Black-throated Trogon

Black-throated Trogons live mostly in dark forested areas of the American Tropics and can be difficult to photograph. Fortunately these two were cooperative. The one on the pipe rail just sat there and allowed me to approach to within about 20 feet. The one on the tree was next to a path and didn’t seem alarmed at my presence.

This trogon eats mostly insects, but will also take lizards and fruit.

Black-throated Trogon (David Zittin, Costa Rica 2018)

Black-throated Trogon (David Zittin, Costa Rica 2018)

Black-throated Trogon (David Zittin, Costa Rica 2018)

Hoffman's Woodpecker

Hoffman's Woodpecker (Melanerpes hoffmannii). This woodpecker occurs from Southwest Nicaragua to Northern Costa Rica. We saw several of them over a two week period.

One of the characteristic markings of this species is that the nape (back of neck) is yellow. This male was busy hunting for bugs and was oblivious to my close presence.

Hoffman’s Woodpecker (David Zittin, Costa Rica 2018)

Hoffman’s Woodpecker (David Zittin, Costa Rica 2018)

Hoffman’s Woodpecker (David Zittin, Costa Rica 2018)

Motmot Sketches

Since motmots sit still and Dave can take his time photographing, I also have time to do some quick sketches. Here are a couple pages from Costa Rica.

Incidentally, one thing I love about Motmots is that they say their name, ‘Mot Mot’ in a low spooky voice.

Woodpeckers

Woodpeckers are well known for their drumming, the noise they emit when hammering a tree with their beaks. Drumming serves to attract a mate and to mark territory.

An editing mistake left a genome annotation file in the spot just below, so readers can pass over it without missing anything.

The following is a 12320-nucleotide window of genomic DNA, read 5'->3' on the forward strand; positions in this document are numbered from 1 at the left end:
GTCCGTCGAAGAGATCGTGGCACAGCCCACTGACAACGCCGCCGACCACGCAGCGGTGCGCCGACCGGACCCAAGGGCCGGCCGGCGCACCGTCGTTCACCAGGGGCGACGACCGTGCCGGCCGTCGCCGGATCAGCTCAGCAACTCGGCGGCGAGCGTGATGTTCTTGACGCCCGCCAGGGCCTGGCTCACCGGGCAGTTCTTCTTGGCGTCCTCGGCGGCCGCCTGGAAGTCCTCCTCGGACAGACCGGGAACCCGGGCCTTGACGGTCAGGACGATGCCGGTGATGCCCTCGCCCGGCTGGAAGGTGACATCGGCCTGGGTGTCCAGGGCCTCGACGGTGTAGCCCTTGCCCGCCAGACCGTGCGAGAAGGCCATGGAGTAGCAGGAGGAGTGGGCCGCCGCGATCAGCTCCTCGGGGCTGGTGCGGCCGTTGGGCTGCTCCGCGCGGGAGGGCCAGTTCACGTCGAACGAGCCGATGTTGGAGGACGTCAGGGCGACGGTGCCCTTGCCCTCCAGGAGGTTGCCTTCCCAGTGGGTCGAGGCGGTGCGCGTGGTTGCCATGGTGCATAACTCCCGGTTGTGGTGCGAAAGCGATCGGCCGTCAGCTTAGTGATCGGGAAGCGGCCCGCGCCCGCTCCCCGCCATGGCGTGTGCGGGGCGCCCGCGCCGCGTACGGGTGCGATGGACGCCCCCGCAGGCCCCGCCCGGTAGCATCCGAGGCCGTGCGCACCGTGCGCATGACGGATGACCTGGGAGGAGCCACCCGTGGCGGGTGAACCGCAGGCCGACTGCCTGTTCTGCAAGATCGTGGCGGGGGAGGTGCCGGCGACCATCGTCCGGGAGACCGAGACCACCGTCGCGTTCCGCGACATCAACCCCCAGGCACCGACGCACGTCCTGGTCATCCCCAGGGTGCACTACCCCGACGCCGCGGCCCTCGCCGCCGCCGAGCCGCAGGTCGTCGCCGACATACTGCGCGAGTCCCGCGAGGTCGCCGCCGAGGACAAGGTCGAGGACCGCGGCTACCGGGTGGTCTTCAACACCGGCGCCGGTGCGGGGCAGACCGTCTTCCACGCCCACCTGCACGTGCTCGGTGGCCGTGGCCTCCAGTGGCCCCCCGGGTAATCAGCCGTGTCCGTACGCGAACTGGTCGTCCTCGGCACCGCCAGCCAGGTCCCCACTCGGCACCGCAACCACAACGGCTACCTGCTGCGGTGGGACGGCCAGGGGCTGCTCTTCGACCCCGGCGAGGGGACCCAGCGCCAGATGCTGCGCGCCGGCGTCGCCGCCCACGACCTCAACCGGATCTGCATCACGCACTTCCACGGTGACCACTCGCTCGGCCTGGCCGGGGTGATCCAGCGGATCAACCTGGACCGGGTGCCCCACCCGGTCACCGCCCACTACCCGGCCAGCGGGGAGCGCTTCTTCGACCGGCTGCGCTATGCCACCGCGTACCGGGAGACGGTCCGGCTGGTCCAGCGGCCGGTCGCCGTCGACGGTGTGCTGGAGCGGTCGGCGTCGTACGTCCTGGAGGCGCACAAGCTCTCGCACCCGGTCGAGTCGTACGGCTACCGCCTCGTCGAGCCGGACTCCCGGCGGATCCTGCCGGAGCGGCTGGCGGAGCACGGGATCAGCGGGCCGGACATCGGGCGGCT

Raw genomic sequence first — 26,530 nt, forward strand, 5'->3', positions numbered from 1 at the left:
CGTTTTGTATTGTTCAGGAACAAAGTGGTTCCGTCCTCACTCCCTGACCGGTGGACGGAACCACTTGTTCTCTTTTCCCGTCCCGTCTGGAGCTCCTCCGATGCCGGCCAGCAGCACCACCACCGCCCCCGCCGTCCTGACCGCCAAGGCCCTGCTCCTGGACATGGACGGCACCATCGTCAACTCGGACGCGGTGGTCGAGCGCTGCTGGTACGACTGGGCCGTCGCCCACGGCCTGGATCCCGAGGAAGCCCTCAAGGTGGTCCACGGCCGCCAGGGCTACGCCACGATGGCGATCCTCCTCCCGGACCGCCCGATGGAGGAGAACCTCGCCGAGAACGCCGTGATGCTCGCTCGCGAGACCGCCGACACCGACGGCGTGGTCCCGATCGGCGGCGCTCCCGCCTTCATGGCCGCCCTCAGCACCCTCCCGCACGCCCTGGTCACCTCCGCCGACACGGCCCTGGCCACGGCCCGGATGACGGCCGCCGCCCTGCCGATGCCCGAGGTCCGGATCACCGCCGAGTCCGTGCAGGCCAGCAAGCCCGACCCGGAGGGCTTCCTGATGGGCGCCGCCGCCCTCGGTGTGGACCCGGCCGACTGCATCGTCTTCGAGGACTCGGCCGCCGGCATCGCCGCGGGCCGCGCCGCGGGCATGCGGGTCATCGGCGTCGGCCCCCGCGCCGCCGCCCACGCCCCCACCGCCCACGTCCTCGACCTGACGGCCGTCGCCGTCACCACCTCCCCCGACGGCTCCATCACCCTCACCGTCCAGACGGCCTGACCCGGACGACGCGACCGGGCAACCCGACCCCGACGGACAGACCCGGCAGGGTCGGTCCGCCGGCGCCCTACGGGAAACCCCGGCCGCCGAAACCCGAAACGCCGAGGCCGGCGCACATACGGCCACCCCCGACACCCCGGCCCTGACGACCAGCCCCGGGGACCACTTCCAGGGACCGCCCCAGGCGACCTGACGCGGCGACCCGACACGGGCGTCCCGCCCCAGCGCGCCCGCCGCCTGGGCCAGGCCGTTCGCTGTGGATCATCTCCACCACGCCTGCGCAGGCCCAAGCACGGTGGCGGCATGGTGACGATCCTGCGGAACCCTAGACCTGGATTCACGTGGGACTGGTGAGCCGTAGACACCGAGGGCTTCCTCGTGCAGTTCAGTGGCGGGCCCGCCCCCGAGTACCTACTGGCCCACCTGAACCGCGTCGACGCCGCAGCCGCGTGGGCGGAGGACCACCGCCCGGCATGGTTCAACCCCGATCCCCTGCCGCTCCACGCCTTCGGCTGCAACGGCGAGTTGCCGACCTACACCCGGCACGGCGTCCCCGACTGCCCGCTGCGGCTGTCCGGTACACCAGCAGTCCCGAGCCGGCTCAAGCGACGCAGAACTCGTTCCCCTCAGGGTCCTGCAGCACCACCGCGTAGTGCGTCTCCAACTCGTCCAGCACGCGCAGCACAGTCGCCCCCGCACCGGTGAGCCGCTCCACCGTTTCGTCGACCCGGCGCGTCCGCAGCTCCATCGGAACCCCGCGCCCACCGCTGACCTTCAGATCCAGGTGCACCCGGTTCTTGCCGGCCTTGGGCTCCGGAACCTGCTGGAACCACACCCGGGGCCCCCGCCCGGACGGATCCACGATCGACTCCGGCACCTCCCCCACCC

Most woodpeckers gather food by hammering at bark to find insects, but are also opportunistic and they will eat fruit, small reptiles, etc. Most woodpeckers are solitary, but a few like the Acorn Woodpecker form small social groups and collect acorns for food and place these in holes they create in trees.

Many woodpeckers excavate a nests in trees to rear their young. Old nests are important nesting space for other, non-woodpecker species.

Sapsuckers are a type of woodpecker that drill many holes in trees called “wells”. The sap that exudes from these wells is consumed by the sapsucker and often it is an attractant to insects which are also consumed by this group of woodpeckers.

Acorn Woodpecker (David Zittin, Portal, Arizona June 2016). The Acorn Woodpecker is a social bird and form small groups of a dozen or less birds. They excavate holes in trees and pound an acorn into each hole for future consumption. Sometimes trees will contains thousands of holes. These hole grouping are called granaries.

Acorn Wooedpecker (David Zittin, Rancho San Antonio, CA)

Acorn Wooedpecker (David Zittin, Rancho San Antonio, CA)

Red-naped Sapsucker (David Zittin, Santa Clara County, California, 2017).

Red-naped Sapsucker (David Zittin, Santa Clara County, California, 2017). The Red-naped Sapsucker is rare in this county.

The Pale-billed Woodpecker (David Zittin, Costa Rica 2018). This woodpecker is found in Mexico and Central America. The narrow black line on the forehead indicates that this is a female of the species.

Motmots

Motmot sketch - Costa RIca

Motmots are one of my favorite birds. I guess they rank high with me because they tend to sit still and they are beautiful. This makes them good photo subjects.

Motmots are found in the forests of the Neotropics. Motmots are patient, sit and wait predators, roosting quietly, waiting to ponce on an insect or a small lizard that wanders into the reach of a waiting motmot.

Most motmots have “paddles” at the end of their tails. These paddles are called rackets. Rackets are formed because the feather barbs above the rackets are weakly attached and fall out. It used to be thought that the bird removed these barbs, but this has since been proven incorrect.

Rufous Motmot (David Zittin, Costa Rica 2018)

Broad-billed Motmot (David Zittin, Costa Rica 2018)

Tody Motmot (Dave Zittin, Guatemala 2017) This species lives deep in the vine tangle and is difficult to photograph. Note that this motmot does not have tail rackets

Lesson’s Motmot (David Zittin, Guatemala 2017)